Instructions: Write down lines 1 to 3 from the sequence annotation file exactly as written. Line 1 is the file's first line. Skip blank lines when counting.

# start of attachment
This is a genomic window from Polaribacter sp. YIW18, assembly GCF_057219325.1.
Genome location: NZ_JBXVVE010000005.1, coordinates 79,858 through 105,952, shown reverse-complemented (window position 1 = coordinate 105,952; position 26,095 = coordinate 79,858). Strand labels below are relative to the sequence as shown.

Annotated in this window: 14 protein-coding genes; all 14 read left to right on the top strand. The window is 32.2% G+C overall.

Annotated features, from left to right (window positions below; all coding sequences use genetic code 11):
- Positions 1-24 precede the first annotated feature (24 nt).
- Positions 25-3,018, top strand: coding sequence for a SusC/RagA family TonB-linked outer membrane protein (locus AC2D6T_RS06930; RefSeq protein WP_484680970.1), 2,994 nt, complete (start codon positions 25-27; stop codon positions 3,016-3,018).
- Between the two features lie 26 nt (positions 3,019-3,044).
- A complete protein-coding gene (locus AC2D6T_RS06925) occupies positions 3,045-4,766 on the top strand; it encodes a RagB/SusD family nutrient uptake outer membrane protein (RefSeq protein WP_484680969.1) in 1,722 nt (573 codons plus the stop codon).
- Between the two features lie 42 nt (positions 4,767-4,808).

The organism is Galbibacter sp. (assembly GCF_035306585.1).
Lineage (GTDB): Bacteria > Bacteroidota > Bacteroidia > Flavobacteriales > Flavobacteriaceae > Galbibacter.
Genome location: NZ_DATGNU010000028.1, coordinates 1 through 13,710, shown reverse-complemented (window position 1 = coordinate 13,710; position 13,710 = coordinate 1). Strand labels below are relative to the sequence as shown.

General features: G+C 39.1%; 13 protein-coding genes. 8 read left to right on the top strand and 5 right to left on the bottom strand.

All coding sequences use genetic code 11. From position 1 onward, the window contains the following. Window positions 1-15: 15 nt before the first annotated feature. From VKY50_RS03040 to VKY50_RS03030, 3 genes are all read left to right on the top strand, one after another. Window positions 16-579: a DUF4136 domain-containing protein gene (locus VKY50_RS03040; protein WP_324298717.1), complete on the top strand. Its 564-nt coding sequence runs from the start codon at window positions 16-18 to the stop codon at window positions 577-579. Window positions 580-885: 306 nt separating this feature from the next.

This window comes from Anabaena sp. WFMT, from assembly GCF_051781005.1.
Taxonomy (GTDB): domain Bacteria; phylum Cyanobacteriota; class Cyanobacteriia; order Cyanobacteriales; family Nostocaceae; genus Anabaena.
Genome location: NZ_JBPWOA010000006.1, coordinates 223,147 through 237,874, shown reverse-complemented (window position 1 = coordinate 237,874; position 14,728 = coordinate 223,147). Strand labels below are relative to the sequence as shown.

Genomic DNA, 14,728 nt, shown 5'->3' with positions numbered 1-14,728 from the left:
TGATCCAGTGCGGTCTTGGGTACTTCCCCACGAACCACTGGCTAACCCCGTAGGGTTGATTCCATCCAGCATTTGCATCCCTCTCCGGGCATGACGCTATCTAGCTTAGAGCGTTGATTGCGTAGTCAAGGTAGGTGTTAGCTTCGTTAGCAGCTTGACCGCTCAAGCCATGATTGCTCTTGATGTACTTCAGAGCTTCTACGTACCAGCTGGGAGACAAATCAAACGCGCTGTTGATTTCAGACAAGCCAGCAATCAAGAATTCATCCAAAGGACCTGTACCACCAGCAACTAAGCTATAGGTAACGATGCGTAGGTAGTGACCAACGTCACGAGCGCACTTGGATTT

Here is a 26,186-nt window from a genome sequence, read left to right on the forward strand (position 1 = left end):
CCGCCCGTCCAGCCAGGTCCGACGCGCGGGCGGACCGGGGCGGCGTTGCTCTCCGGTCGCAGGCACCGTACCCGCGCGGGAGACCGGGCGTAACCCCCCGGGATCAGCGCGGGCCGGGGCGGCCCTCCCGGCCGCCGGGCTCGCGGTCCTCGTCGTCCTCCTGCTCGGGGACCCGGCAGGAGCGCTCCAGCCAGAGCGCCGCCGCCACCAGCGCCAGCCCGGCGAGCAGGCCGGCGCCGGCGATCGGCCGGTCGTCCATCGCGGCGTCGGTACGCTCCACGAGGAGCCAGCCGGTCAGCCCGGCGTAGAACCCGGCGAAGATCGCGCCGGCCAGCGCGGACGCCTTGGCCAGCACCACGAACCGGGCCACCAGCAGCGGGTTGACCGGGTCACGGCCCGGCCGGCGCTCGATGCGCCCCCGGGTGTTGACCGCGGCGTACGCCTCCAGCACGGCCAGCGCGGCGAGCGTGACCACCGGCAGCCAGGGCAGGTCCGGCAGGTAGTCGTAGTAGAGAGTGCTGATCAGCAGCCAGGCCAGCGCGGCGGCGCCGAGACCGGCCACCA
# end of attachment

This is a genomic window from Polaribacter sp. YIW18, assembly GCF_057219325.1.
Genome location: NZ_JBXVVE010000005.1, coordinates 79,858 through 105,952, shown reverse-complemented (window position 1 = coordinate 105,952; position 26,095 = coordinate 79,858). Strand labels below are relative to the sequence as shown.

Annotated in this window: 14 protein-coding genes; all 14 read left to right on the top strand. The window is 32.2% G+C overall.